If these guys are fairly prosecuted and proved to have done wrong, then they should receive a just sentence. The reason the law is in such disrepute these days is partially because of the stupid sentencing which has absolutely no relation to the scale or impact of the crime.

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Life. Or close to it.

Rotundo and his cohorts, if convicted of the money-laundering charges, could well spend the rest of their lives in prison. Criminal charges do not get too much more serious than that, really.

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Anonymous Coward

Denial is not an effective legal defense

...nor is stupidity so these boys are headed for the Iron Bar Hotel.

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Before that happens ...

None of them will be extradited anywhere unless the US can prove the charges would attract a sentence of more than a year under NZ law. The money-laundering charges should do the trick.

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@AC

"Denial is not an effective legal defense, nor is stupidity so these boys are headed for the Iron Bar Hotel."

Errr. No. The basis of the legal system is innocent until proven guilty. Therefore, denial is a completely effective legal defence unless the prosecution can prove your guilt. Otherwise, anyone who ever pleads innocent to a crime and is found not guilty is, according to you, guilty or your statement is wrong......

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@SDoradus

Yes, I do wonder about the money laundering charges. Haven't seen the detail yet, but you do wonder if they're just to make the extradition easier rather than for any particularly good reason. Course, they may be genuine, in which case fine, but know the FBI and USA in general, they're not beyond using these dubious methods. I think the defendants should count themselves lucky they're not on a flight which never existed if you know what I mean.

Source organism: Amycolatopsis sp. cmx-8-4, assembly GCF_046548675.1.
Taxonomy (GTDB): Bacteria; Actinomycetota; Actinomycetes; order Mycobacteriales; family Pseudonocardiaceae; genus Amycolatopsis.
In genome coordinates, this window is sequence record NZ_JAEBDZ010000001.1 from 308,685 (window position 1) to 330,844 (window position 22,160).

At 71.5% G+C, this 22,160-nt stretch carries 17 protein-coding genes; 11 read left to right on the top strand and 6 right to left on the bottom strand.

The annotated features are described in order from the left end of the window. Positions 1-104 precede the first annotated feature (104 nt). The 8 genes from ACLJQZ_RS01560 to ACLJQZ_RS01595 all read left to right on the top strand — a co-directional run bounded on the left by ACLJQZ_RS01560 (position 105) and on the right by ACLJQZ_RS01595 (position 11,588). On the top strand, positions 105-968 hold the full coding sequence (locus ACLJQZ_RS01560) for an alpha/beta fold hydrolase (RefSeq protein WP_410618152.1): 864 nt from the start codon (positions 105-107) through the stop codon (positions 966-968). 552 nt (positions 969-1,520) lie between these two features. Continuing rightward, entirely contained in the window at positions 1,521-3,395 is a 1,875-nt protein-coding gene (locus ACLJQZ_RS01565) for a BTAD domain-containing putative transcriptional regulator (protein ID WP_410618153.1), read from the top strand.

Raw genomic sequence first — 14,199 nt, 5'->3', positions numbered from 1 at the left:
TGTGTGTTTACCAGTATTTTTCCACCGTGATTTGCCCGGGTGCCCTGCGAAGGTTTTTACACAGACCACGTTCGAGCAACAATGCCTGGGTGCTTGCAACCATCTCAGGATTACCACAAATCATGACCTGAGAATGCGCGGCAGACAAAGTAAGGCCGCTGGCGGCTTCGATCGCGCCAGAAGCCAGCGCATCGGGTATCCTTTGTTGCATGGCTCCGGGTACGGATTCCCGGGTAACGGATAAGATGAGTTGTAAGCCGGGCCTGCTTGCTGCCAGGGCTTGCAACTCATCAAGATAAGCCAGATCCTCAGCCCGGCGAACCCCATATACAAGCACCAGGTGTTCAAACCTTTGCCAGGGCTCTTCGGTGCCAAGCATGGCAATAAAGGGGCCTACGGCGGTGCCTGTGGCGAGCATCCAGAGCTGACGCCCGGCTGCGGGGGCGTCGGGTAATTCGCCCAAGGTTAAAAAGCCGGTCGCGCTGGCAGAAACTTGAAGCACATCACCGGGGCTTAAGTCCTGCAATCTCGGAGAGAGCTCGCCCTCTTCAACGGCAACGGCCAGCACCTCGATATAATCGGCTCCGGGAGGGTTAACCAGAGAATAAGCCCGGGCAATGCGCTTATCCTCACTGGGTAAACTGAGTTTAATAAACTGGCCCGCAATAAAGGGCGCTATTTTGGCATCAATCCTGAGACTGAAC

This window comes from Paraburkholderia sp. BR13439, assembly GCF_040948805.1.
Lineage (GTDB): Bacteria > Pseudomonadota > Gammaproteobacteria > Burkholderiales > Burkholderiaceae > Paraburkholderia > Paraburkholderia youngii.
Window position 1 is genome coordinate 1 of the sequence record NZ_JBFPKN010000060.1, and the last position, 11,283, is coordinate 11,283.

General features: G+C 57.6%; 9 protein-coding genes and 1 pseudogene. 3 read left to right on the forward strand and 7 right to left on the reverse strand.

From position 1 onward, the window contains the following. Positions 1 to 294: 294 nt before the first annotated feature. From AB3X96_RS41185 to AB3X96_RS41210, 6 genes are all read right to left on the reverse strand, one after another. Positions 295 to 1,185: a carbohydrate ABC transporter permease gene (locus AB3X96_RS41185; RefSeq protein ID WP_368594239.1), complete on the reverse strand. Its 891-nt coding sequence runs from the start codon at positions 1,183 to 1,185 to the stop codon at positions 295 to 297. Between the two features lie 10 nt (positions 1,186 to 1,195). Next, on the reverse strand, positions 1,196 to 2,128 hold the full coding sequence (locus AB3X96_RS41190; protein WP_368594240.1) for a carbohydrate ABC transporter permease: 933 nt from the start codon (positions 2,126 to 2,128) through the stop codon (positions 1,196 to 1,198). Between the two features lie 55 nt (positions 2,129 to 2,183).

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Hypertension and diabetes?

Well maybe if Kimble wasn't such a fat, greasy fuck he would be healthy?

Seriously though, the money laundering wouldn't surprise me at all. Kimble is the most odious man you could ever meet and would never respect other people or laws. It's not in his nature. He is the model aggressive internet sociopath.

This also highlights that there is no need for new laws on copyright and IP. If the authorities actually go to the effort to make a proper case they can catch people. Hopefully they will find some way to prove that piracy was central to his business and was done wilfully. If not then he shouldn't be prosecuted for IP infringment, proof must be required still, but they can still have him on money laundering and any other number of offences it wouldn't surprise me to learn he's committed.